The idea behind methadone is that you're not supposed to keep using it. You use it when detoxing to gradually step down, but surprise surprise, heroin addicts don't use it as intended.

    The term generally used is 'methadone maintenance therapy' - the key being the 'maintain' part of it. While some people do wean themselves off it the drug entirely, that's considered an added benefit. That's why they are set up as 'clinics'. The theory behind MMT, is that methadone doesn't give the INTENSELY EUPHORIC rush of heroin because you can't (safely) inject or snort it. Thus, the intense craving for another hit of heroin is diminished as well as the societal issues surrounding getting that hit. You do become physically addicted to the methadone and will go through withdrawal without it. But it's long enough acting that once a day dosing is sufficient for most people. Thus, the addicted person can maintain a much more normal life that the typical free range heroin addict.

    With the rise of methadone on the street (it's really impressive on how many people have methadone in their urine toxicology screens in the ER), it's become apparent that this part of society has come up with new uses for an old drug (this is America! Innovate!). Aside from it's value in chronic pain - and a subset of people who get addicted to narcotics started out with chronic pain - it does blunt withdrawal symptoms. So if you have a bad, say, oxycodone habit but can't get the pills, you can take a methadone and chill out for a day or two or twenty. Then switch to the short acting drug that give you the real high when you can get it. You just can get a good dealer anymore.....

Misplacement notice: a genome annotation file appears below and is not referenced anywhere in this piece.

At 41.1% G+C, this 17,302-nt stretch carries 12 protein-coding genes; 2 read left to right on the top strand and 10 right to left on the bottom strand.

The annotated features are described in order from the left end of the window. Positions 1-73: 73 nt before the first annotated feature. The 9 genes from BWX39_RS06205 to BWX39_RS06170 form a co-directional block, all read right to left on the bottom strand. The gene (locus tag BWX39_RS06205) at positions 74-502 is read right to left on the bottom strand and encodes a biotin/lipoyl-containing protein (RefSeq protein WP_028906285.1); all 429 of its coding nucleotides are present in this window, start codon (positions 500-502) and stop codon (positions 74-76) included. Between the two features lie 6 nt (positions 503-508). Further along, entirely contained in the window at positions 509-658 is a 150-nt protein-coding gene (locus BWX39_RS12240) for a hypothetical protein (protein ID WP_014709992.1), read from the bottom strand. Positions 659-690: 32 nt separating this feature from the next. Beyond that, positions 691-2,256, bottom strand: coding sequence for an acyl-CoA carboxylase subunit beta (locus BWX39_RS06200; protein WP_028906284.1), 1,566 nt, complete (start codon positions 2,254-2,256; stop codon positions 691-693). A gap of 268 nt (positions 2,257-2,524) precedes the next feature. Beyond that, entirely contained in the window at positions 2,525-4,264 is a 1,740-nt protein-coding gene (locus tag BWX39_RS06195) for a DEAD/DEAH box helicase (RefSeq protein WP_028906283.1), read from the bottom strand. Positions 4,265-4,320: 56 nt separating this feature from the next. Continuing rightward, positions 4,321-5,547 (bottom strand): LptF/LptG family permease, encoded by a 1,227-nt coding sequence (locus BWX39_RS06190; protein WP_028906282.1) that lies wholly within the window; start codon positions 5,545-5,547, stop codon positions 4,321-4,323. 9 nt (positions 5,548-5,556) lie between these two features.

Then there are those folk that find that they can get a buzz with methadone. Usually you have to mix it with something else, but hey, that's not a problem. Actually it is - most of the methadone deaths are usually where you have a combination of psychoactive drugs on board. While you might be able to guess at the lethal dose of a particular drug, when you combine them it gets much more complicated.

    You can have some interesting conversations with ER patients once you take out the endotracheal tube.

  • by Mister Whirly ( 964219 ) on Friday February 24, 2012 @01:03PM (#39149091) Homepage
    Yes, methadone is more addictive and harder to kick than heroin. it is basically synthetic heroin so why not "improve" on those qualities? Methadone is just the substance used by clinics to keep their patients from having to go out and score real dope, and all the crime that goes with feeding that habit. Someone who was doing $80 of heroin a day can now take about $10 worth of methadone and not be sick.

    And to anyone who hasn't tried heroin - don't bother. Yes it makes you feel incredible, but that is a short honeymoon. Messing with heroin only ends in three ways - death, jail, or kicking the habit. Two of them are no fun at all, and the only option left gets you back to where you started. It isn't cool or glamorous at all.

There's no future in time travel.